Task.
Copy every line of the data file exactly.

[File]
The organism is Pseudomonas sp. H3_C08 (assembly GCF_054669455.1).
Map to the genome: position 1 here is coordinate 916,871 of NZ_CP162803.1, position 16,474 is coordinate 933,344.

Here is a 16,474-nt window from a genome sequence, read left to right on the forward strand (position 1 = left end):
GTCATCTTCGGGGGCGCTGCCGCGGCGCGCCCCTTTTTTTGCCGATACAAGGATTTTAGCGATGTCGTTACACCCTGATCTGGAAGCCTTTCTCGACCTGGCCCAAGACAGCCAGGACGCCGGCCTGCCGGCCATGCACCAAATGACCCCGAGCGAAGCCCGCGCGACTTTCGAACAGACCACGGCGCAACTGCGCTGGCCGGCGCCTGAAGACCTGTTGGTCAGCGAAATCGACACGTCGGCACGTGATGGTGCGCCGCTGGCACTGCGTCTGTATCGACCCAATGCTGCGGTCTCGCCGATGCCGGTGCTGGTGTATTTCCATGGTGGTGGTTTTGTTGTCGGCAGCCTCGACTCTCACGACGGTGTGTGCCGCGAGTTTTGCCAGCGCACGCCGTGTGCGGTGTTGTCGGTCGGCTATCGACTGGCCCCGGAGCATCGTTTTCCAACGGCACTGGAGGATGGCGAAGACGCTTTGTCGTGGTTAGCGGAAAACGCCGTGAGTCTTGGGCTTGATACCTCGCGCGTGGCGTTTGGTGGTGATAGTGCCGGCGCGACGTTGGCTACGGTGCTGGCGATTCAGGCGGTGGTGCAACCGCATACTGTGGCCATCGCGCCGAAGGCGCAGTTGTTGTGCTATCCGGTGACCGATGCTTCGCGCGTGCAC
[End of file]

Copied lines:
The organism is Pseudomonas sp. H3_C08 (assembly GCF_054669455.1).
Map to the genome: position 1 here is coordinate 916,871 of NZ_CP162803.1, position 16,474 is coordinate 933,344.

Here is a 16,474-nt window from a genome sequence, read left to right on the forward strand (position 1 = left end):
GTCATCTTCGGGGGCGCTGCCGCGGCGCGCCCCTTTTTTTGCCGATACAAGGATTTTAGCGATGTCGTTACACCCTGATCTGGAAGCCTTTCTCGACCTGGCCCAAGACAGCCAGGACGCCGGCCTGCCGGCCATGCACCAAATGACCCCGAGCGAAGCCCGCGCGACTTTCGAACAGACCACGGCGCAACTGCGCTGGCCGGCGCCTGAAGACCTGTTGGTCAGCGAAATCGACACGTCGGCACGTGATGGTGCGCCGCTGGCACTGCGTCTGTATCGACCCAATGCTGCGGTCTCGCCGATGCCGGTGCTGGTGTATTTCCATGGTGGTGGTTTTGTTGTCGGCAGCCTCGACTCTCACGACGGTGTGTGCCGCGAGTTTTGCCAGCGCACGCCGTGTGCGGTGTTGTCGGTCGGCTATCGACTGGCCCCGGAGCATCGTTTTCCAACGGCACTGGAGGATGGCGAAGACGCTTTGTCGTGGTTAGCGGAAAACGCCGTGAGTCTTGGGCTTGATACCTCGCGCGTGGCGTTTGGTGGTGATAGTGCCGGCGCGACGTTGGCTACGGTGCTGGCGATTCAGGCGGTGGTGCAACCGCATACTGTGGCCATCGCGCCGAAGGCGCAGTTGTTGTGCTATCCGGTGACCGATGCTTCGCGCGTGCAC